Darrell Steinberg, former Senate pro tempore for the state of California, has joined the faculty of the UC Davis School of Medicine as director of policy and advocacy for the recently launched UC Davis Behavioral Health Center of Excellence.
Steinberg, who will be visiting professor in the Department of Psychiatry and Behavioral Sciences, was well known during his legislative career as a champion of the mental-health needs of the people of Sacramento and California. His crowning achievements include the passage and implementation of groundbreaking mental-health legislation that dramatically increased access to care for millions of Californians. Steinberg’s partnership with UC Davis continues this longstanding commitment to greater access to mental-health services statewide.
“With UC Davis as a partner, my goal is to strengthen and unite our voice for mental and behavioral health in California,” Steinberg said. “We will connect and inform the next generation of policy leaders, researchers, health professionals, providers and our communities."
Among his many accomplishments, Steinberg is the author of Proposition 63, the California Mental Health Services Act, approved by voters in November 2004. To date it has raised more than $1 billion in state and federal funds for mental-health programs. Steinberg also served as chair of the ballot measure steering committee formed to pass the initiative.
His more than 20 years in public life include six as a member of the California Assembly and six as a member of the Sacramento City Council. He left the state Senate after being termed out in 2014.
Steinberg will help develop the behavioral health center’s policy arm, by providing consultation and advice related to its goals and initiatives and by meeting with community, university and state leaders to advocate for mental-health programs, said center Director Cameron Carter.
“Sen. Steinberg’s leadership role as director of policy and advocacy will serve as a much-needed bridge between research and policy and between the mental- and behavioral-health communities,” Carter said.
The Behavioral Health Center of Excellence is UC Davis Health System’s hub for bringing together its wide-ranging research, education, clinical and community engagement programs as they relate to neuroscience, mental-health and public-health improvement. The unique academic research center is designed to improve scientific investigations into mental and behavioral health, and engage with communities around the state to improve treatment options.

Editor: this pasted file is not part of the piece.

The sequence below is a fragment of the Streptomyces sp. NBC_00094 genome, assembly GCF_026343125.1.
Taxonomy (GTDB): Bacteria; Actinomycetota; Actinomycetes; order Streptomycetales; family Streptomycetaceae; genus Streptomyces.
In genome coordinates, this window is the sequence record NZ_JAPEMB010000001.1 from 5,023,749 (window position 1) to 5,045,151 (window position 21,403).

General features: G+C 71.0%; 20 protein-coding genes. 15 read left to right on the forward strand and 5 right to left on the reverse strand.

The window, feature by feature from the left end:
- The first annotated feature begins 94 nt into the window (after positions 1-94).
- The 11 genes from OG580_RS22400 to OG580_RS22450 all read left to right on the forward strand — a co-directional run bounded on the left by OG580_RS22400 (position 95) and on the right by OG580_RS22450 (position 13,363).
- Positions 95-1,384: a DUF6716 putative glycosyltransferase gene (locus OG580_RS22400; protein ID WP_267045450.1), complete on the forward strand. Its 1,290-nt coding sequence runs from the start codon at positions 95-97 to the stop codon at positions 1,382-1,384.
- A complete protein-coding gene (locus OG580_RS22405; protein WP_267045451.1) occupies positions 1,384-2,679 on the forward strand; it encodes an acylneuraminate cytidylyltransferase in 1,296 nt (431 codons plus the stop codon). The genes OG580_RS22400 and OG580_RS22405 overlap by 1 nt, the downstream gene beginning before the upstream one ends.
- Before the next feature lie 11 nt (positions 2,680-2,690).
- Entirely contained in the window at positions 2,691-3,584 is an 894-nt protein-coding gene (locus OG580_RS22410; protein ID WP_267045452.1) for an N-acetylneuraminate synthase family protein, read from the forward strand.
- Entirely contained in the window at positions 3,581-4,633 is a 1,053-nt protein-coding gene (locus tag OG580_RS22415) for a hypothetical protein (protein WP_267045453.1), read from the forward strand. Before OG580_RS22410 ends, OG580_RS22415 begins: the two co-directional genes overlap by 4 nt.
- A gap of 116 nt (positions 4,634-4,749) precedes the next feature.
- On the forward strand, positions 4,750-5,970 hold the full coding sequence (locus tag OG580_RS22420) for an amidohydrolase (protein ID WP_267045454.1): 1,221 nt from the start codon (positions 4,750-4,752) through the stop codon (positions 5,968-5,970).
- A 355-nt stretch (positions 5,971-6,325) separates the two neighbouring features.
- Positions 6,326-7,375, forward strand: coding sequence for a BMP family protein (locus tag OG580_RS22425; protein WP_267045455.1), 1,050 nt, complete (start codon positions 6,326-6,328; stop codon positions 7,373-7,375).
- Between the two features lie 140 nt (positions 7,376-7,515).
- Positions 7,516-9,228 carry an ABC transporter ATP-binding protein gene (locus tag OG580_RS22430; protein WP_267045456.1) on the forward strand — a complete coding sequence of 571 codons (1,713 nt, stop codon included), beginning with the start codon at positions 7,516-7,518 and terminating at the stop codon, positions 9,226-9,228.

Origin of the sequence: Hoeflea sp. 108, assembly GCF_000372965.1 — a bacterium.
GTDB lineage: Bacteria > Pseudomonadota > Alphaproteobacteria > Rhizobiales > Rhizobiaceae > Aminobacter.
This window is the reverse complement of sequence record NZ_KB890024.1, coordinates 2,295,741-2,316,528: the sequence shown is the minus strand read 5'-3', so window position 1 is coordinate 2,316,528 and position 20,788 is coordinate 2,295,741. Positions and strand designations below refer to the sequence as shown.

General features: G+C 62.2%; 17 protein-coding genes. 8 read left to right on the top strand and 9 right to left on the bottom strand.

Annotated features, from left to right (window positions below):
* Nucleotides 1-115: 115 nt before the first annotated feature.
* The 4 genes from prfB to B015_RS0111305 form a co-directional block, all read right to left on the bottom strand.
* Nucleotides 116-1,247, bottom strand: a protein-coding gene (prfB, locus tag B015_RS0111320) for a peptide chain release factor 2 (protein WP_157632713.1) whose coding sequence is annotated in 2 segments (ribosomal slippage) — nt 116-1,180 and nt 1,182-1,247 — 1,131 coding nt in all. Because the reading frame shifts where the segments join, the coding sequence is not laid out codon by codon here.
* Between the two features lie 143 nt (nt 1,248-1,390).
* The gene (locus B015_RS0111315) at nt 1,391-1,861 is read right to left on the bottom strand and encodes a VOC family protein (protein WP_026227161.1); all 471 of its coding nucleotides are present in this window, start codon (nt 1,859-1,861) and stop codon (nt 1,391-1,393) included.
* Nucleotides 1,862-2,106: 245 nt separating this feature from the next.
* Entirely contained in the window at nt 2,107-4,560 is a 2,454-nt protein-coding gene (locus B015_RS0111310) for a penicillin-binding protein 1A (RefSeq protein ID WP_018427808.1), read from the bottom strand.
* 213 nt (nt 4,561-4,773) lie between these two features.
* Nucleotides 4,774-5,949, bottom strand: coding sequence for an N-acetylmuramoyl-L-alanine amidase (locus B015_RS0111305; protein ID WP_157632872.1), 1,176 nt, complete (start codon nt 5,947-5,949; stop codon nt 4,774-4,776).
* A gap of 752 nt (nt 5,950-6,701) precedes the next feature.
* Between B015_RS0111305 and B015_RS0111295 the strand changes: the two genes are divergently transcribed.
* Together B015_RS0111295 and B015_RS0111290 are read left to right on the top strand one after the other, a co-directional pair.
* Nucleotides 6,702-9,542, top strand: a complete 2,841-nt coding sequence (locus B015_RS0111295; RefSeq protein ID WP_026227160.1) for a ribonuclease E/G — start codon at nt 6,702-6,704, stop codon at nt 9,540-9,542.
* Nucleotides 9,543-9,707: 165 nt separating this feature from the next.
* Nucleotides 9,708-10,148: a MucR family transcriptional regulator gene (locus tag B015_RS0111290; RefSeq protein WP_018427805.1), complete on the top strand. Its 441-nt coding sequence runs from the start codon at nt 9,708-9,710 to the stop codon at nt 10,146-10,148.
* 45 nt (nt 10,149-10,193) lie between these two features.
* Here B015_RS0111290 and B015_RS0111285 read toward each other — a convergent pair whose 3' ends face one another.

Funded by Proposition 63, the $7.5 million UC Davis center will be a catalyst for expanding the understanding of problems surrounding behavioral health, and serve as a national model for finding answers for individuals, their families, and their communities. It is mirrored by a $7.5 million sister center at UCLA.
“We already are expanding research to better understand all facets of mental and behavioral health through a pilot award program,” said Frederick J. Meyers, vice dean of the School of Medicine, who launched the new center. “We are honored to add Sen. Steinberg’s leadership in policy and advocacy.”
Steinberg is a shareholder in the Sacramento office of the international law firm of GreenbergTraurig, LLP, where he is chair of the California Government Law and Policy Practice. In 2010, he was honored with the John F. Kennedy Profile in Courage Award from the Kennedy Library Foundation in recognition of his leadership during the 2008 bipartisan budget negotiations. His work enabled California’s fiscal recovery from a $42 billion dollar deficit following the most recent recession.
In addition to mental-health care, Steinberg is highly regarded for advancing health causes on multiple fronts, including autism care, foster care and homeless services.
"Sen. Steinberg will add a public mental-health perspective to a variety of our educational courses for psychiatry residents,” said Robert Hales, chair of the Department of Psychiatry and Behavioral Sciences. “He will enable us to expand our recruitment efforts for future residents interested in community-based and public mental-health services."
As visiting professor, Steinberg will not receive a salary.